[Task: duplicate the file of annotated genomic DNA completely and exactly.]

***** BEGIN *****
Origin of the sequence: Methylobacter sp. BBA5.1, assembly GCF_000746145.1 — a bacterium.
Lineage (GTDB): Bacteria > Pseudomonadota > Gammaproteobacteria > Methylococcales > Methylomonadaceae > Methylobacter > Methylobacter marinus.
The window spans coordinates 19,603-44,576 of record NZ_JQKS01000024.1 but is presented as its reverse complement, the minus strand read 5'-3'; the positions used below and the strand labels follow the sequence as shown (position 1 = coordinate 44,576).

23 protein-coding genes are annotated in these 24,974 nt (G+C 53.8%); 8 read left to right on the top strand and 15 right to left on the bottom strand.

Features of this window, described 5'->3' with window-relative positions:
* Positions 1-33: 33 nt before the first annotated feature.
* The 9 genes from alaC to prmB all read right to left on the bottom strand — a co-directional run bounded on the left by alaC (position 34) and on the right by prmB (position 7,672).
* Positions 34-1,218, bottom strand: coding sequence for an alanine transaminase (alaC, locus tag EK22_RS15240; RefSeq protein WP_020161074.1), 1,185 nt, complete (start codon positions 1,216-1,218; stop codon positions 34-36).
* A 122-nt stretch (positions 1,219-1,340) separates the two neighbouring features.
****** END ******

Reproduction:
Origin of the sequence: Methylobacter sp. BBA5.1, assembly GCF_000746145.1 — a bacterium.
Lineage (GTDB): Bacteria > Pseudomonadota > Gammaproteobacteria > Methylococcales > Methylomonadaceae > Methylobacter > Methylobacter marinus.
The window spans coordinates 19,603-44,576 of record NZ_JQKS01000024.1 but is presented as its reverse complement, the minus strand read 5'-3'; the positions used below and the strand labels follow the sequence as shown (position 1 = coordinate 44,576).

23 protein-coding genes are annotated in these 24,974 nt (G+C 53.8%); 8 read left to right on the top strand and 15 right to left on the bottom strand.

Features of this window, described 5'->3' with window-relative positions:
* Positions 1-33: 33 nt before the first annotated feature.
* The 9 genes from alaC to prmB all read right to left on the bottom strand — a co-directional run bounded on the left by alaC (position 34) and on the right by prmB (position 7,672).
* Positions 34-1,218, bottom strand: coding sequence for an alanine transaminase (alaC, locus tag EK22_RS15240; RefSeq protein WP_020161074.1), 1,185 nt, complete (start codon positions 1,216-1,218; stop codon positions 34-36).
* A 122-nt stretch (positions 1,219-1,340) separates the two neighbouring features.